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Education Law
University of Dayton School of Law
Russo, Charles J.

Russo-Fall 2010-Education Law Final Exam Outline

I. Education as a State Concern

A. General
1. There is NO CONSTITUTIONAL RIGHT for children to have a public education
2. The State defers educational benefits to its citizens
3. The United States is one of the FEW countries to have a public education system

II. School Governance

A. General
1. There is a LENGHTY history of local control of schools
2. Brown v. Board of Education states that MOST IMPORTANT FUNCTION of LOCAL GOVT. is EDUCATION

B. Emerging Issues
1. School Boards
a. Are creatures of the state
b. Functions like a quasi-governmental system having a judicial, executive, and legislative branch all in one
1. Legislatively
a. The state tells the school boards what they are supposed to do
1. Many school boards don’t have written policies or rules about how to regulate conduct of their students
2. Presumptive Validity: if you do it and get away with it its okay, but just b/c you break the law and don’t get in trouble for it doesn’t mean you shouldn’t do it (goes with the question Should the board make a ruling that teachers are not allowed to give students a ride?)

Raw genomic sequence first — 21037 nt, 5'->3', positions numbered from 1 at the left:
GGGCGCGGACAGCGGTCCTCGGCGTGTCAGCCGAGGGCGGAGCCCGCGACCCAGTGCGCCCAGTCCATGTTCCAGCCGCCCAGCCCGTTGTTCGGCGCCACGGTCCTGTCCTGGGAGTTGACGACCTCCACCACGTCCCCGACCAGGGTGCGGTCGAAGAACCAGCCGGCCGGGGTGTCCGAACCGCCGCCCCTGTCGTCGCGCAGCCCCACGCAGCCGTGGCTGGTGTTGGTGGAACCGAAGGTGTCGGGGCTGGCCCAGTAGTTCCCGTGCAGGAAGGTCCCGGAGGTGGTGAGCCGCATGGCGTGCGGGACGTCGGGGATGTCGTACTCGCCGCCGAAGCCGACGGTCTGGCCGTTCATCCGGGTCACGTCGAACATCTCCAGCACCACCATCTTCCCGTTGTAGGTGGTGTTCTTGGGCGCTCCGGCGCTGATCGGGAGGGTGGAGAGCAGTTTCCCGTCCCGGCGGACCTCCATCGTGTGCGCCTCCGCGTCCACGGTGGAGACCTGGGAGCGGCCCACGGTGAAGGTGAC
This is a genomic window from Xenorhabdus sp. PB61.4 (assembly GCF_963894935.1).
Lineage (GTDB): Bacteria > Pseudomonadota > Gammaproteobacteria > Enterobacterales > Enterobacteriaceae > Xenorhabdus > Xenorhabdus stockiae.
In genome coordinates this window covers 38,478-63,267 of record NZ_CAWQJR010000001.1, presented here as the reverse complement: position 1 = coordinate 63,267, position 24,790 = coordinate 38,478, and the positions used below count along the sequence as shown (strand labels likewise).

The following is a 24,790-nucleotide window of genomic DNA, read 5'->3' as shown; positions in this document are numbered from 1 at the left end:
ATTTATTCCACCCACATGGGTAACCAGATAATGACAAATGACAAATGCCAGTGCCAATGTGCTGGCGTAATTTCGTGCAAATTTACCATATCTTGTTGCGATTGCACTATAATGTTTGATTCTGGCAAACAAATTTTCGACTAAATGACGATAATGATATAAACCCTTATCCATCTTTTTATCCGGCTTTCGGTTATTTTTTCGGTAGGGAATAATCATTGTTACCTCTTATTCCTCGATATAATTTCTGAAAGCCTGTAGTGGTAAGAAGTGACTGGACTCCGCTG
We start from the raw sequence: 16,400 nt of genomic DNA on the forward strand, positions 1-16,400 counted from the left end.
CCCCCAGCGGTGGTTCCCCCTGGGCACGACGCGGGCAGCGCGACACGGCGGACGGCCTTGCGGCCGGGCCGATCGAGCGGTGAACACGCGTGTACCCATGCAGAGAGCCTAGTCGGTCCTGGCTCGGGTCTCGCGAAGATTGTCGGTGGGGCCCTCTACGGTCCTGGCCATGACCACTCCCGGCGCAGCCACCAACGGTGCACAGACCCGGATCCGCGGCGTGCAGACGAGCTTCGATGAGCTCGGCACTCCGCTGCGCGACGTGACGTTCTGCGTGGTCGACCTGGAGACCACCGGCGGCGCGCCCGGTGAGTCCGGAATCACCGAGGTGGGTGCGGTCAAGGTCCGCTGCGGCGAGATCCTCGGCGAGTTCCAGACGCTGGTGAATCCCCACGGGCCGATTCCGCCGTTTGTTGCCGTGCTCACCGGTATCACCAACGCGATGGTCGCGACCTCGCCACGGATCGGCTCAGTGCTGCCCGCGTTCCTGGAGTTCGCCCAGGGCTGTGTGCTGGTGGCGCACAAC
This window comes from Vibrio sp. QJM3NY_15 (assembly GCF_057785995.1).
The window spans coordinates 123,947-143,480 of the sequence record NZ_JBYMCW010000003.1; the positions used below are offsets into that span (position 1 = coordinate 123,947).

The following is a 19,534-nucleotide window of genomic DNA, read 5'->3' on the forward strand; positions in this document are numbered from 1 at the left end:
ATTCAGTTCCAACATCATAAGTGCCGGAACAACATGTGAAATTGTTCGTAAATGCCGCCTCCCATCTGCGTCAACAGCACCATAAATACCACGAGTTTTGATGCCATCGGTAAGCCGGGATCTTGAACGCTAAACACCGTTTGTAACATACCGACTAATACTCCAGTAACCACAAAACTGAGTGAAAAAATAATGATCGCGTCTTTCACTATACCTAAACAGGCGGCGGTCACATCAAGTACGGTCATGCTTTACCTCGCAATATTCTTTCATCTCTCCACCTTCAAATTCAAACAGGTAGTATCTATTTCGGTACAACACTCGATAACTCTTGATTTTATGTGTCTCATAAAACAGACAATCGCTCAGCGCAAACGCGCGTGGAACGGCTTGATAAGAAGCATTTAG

3. Under Equal Protection: the law sets a minimum standard of what you can do, the board can set the standard higher, but they may not do less– there are however, a lot of areas that board policies just don’t cover, if there is an area they cover then it allows the board to be liable
** Boards are responsible for developing policies, they may ask someone else to draft it, but they debate them and have to vote on them in an open meeting. Once the policy is made they delegate the power to the EXECUTIVE **
2. Executive
a. School Boards (legislative) delegates their voted on policy to the Executive (asterisks above)
b. Are regulations a law?
– They are not the same as statutes, but are presumptively valid (not a law in the typical sense b/c not written by people who are elected to the govt.)
– If someone challenges a statute they have to prove it is unconstitutional, if someone challenges a regulation it has to be arbitrary and capricious (difference depends on what the judge determines)
c. When a board creates a policy about attendance or putting a student in a teacher’s car: the burden of proof is on the person challenging it saying they have to prove it is not right, not that it is not valid
d. When someone breaks a policy: School board has a right to make the decision, there is no conflict of interest b/c the school has the right to do this
e. School boards are ongoing Corp. entities. Issue: is that there are people who are upholding these ruling for things they weren’t around for (when rules being made)